Sensitivity to PI3K, mTOR, and EGFR inhibition was independently observed in another sentinel report on this subject conducted in MCF10A cells, a non-tumorigenic mammary epithelial cell line . Telford et al. performed a broad, comparative genome-wide siRNA screen of isogenic MCF10A cells with and without CDH1 expression. G-Protein-coupled receptor (GPCR) signaling proteins and cytoskeletal proteins were selectively lethal upon siRNA-mediated knockdown in the CDH1−/− null MCF10A cells. These genetic vulnerabilities overlapped with selective drug response profiles derived from a 4057 drug screen in the CDH1 isogenic MCF10A cell lines. Drugs and drug classes with increased sensitivity in the CDH1−/− null MCF10A compared to CDH1 wild type cells included HDAC, PI3K, mTOR, JAK, BCL2, or aurora kinase inhibitors. Thus, when aligning drug phenotypes derived from both in vitro models of HDGC, CDH1−/− null MCF10A and c.1380delA CDH1 HDGC cells, gastric cancer cells with defective CDH1 function showed selective overlapping sensitivity to PI3K, mTOR, ALK/ROS-1 like tyrosine, and aurora kinase inhibition in both systems. Table 1 list selective genetic and pharmacological vulnerabilities in CDH1−/− null MCF10A and drug phenotype and enriched gene expression aberrations in c.1380delA HDGC cells. Differences in lineage and evolvement of screened cells, like pre-neoplastic primary mammary epithelial MCF10A cells versus metastatic cells derived from the ascites of a CDH1 germline mutation carrier with stage IV gastric cancer, or different coverages of the used drug libraries, might explain differences in observed drug phenotype like lack of HDAC inhibition, anti-Bcl2, and anti-XIAP sensitivity in the c.1380delA CDH1 cells or lack of sensitivity to MEK inhibition in the CDH1−/− null MCF10A cells.
Indications of potential vulnerability to PI3KmTOR, or FAK inhibition are, in part, also corroborated by tissue studies on early T1a stage and > T2 lesions from CDH1-mutation carriers. Detailed pathology analysis of the early, non-proliferative intramucosal T1a lesions in prophylactic gastrectomy specimens of multiple family members with a c.1008G>T CDH1 germline mutation showed as the earliest, disease-initiating change reduced or absent expression of β-actin, p120 catenin, and Lin-7 compared to surrounding mucosa with general loss of organization of adherens junctions; . Loss of adhesion function in the intramucosal stage was followed upon progression towards > T2 lesions by activation of c-Src kinase and FAK activation, and epithelial to mesenchymal transition (EMT). β-Catenin activation (as a result of p120 loss; measured by nuclear catenin staining) and mTOR activation (measured by staining with anti-phospho-mTOR Ser2448) was also observed in T1a lesions isolated in gastrectomy specimens of CDH1 mutation carriers with del124_126CCCinsT, c.521dupA, and c.1565+1G>A variants . These observations of activation of the c-Src–FAK axis, catenin and mTOR signaling in clinical specimens appears to be in line with the drug phenotypes derived from the in vitro models.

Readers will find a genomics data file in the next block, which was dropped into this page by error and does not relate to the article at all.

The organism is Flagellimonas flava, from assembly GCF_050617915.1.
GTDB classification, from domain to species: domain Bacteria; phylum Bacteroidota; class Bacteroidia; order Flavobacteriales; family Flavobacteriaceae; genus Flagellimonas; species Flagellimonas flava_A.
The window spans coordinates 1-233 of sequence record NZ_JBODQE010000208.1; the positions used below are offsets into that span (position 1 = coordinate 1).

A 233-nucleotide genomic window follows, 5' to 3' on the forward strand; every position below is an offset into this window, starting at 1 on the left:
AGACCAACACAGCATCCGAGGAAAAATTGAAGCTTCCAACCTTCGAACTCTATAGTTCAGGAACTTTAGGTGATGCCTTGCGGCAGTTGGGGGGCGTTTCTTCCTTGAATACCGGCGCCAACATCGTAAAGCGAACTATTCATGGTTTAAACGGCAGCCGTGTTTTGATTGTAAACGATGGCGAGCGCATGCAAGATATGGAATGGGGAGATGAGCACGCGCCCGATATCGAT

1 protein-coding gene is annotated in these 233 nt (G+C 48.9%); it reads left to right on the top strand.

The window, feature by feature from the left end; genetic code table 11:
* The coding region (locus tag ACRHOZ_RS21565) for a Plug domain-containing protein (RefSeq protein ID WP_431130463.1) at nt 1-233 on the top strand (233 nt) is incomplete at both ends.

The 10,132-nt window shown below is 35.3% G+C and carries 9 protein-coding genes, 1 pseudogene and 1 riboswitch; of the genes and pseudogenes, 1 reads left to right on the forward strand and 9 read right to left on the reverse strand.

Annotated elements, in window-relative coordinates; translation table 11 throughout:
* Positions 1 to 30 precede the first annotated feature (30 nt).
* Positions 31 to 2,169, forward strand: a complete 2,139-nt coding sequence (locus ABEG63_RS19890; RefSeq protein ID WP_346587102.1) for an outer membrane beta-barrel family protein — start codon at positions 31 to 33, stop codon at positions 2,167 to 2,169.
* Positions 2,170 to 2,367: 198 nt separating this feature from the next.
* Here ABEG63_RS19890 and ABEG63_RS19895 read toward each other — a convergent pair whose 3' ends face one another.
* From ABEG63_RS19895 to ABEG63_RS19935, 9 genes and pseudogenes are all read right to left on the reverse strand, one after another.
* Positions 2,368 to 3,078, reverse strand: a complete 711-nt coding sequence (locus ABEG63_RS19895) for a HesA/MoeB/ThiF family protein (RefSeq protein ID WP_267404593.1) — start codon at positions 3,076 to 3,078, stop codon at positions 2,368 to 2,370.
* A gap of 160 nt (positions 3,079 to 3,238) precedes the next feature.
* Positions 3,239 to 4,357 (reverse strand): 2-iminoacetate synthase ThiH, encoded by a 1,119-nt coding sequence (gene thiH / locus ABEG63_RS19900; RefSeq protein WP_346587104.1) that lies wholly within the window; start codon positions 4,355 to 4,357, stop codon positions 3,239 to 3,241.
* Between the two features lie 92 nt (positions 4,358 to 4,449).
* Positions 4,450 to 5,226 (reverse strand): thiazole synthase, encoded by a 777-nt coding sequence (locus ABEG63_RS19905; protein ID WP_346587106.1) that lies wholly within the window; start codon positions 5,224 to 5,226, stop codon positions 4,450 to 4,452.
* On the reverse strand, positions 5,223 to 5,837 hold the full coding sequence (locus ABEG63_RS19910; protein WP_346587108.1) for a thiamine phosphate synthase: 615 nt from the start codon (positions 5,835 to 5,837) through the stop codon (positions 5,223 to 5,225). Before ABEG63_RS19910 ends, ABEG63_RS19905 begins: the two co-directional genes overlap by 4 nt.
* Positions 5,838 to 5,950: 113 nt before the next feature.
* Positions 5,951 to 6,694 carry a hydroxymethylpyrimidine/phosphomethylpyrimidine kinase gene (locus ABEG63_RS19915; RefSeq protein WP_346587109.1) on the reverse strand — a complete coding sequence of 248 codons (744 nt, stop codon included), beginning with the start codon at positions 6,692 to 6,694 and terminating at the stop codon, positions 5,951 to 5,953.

E-Cadherin/catenin–EGFR cross talk and potential mechanisms for pharmacologic targeting
Early broad pharmacologic screens in in vitro models of diffuse gastric cancer indicate that dysregulated EGFR receptor and downstream effector signaling may be involved in aberrant signal transduction selective for CDH1-deficient gastric cancer cells. While c-Src kinase and FAK activation might be a direct result of elevated GPCR signaling, activation of ERK signaling in addition to enhanced PI3K and mTOR sensitivity suggest activation of upstream receptor tyrosinase kinase signaling in HDGC cells. Thus, how is E-cadherin/catenin complex dysfunction able to activate EGFR signaling and how can loss of CDH1 function explain above signal perturbation and drug phenotype? E-Cadherin/catenin signaling has long been known a downstream effector of EGFR signaling [15,16,17,18]. Upon ligand activation, EGFR promotes loss of cellular adhesion and increased migration and invasion, among other mechanisms, through phosphorylation of E-cadherin bound β-catenin, plakoglobin (γ-catenin) and p120ctn (δ-catenin 1), leading to destabilization of the E-cadherin/catenin/actin complex (Fig. 1) [17, 19,20,21]. As suggested by observed co-localization and cooperativity of the EGFR and E-cadherin/catenin complexes in the cell membrane of epithelial cells, phosphorylated EGFR directly interacts with both β- and δ-catenins [22,23,24,25].
Recently, there is increased appreciation of reverse E-cadherin/catenin–EGFR cross-talk as part of a bidirectional signaling axis in cancer pathogenesis. Inhibition of ligand-activated EGFR signaling by E-cadherin is hereby dependent on the integrity of the extracellular domains of E-cadherin and independent of β-catenin or p120ctn binding . CDH1 missense mutant cell lines derived from families with missense mutations in the extracellular domains of E-cadherin were correspondingly less able to suppress EGFR signaling than cell lines with wild type E-cadherin [27,28,29]. Similarly, deleting mutations (exons 8 and 9 of CDH1) affecting the extracellular cadherin-binding domains of E-cadherin show increased EGFR activation . Hence, loss of suppression of EGFR signaling by lack of E-cadherin/catenin–EGFR interaction in HDGC families with CDH1 germline mutations might explain the increased sensitivity to EGFR and PI3K kinase inhibition in CDH1-deficient HDGC (Fig. 1).